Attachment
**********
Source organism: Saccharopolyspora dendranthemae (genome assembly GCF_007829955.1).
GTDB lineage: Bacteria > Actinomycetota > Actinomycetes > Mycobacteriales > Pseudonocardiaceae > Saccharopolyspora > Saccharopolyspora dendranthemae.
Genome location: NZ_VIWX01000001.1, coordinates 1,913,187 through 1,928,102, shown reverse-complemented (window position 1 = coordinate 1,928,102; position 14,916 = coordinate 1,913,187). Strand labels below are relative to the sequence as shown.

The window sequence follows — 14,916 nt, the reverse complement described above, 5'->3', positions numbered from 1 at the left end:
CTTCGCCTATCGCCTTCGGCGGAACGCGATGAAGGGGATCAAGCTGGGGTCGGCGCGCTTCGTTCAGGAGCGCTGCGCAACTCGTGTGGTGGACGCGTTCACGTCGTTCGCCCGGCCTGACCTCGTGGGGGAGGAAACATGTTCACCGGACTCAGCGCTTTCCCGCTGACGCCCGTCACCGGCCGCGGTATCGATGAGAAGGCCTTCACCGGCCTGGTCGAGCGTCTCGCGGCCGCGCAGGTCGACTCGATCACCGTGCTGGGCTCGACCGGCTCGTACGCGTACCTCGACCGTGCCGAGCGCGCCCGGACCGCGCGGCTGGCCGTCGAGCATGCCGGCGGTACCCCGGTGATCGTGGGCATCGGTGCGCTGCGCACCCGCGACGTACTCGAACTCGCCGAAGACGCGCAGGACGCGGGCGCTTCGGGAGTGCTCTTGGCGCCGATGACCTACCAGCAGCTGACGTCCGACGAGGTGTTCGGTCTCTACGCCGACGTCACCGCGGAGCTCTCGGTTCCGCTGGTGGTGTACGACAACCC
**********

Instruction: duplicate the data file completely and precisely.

Source organism: Saccharopolyspora dendranthemae (genome assembly GCF_007829955.1).
GTDB lineage: Bacteria > Actinomycetota > Actinomycetes > Mycobacteriales > Pseudonocardiaceae > Saccharopolyspora > Saccharopolyspora dendranthemae.
Genome location: NZ_VIWX01000001.1, coordinates 1,913,187 through 1,928,102, shown reverse-complemented (window position 1 = coordinate 1,928,102; position 14,916 = coordinate 1,913,187). Strand labels below are relative to the sequence as shown.

The window sequence follows — 14,916 nt, the reverse complement described above, 5'->3', positions numbered from 1 at the left end:
CTTCGCCTATCGCCTTCGGCGGAACGCGATGAAGGGGATCAAGCTGGGGTCGGCGCGCTTCGTTCAGGAGCGCTGCGCAACTCGTGTGGTGGACGCGTTCACGTCGTTCGCCCGGCCTGACCTCGTGGGGGAGGAAACATGTTCACCGGACTCAGCGCTTTCCCGCTGACGCCCGTCACCGGCCGCGGTATCGATGAGAAGGCCTTCACCGGCCTGGTCGAGCGTCTCGCGGCCGCGCAGGTCGACTCGATCACCGTGCTGGGCTCGACCGGCTCGTACGCGTACCTCGACCGTGCCGAGCGCGCCCGGACCGCGCGGCTGGCCGTCGAGCATGCCGGCGGTACCCCGGTGATCGTGGGCATCGGTGCGCTGCGCACCCGCGACGTACTCGAACTCGCCGAAGACGCGCAGGACGCGGGCGCTTCGGGAGTGCTCTTGGCGCCGATGACCTACCAGCAGCTGACGTCCGACGAGGTGTTCGGTCTCTACGCCGACGTCACCGCGGAGCTCTCGGTTCCGCTGGTGGTGTACGACAACCC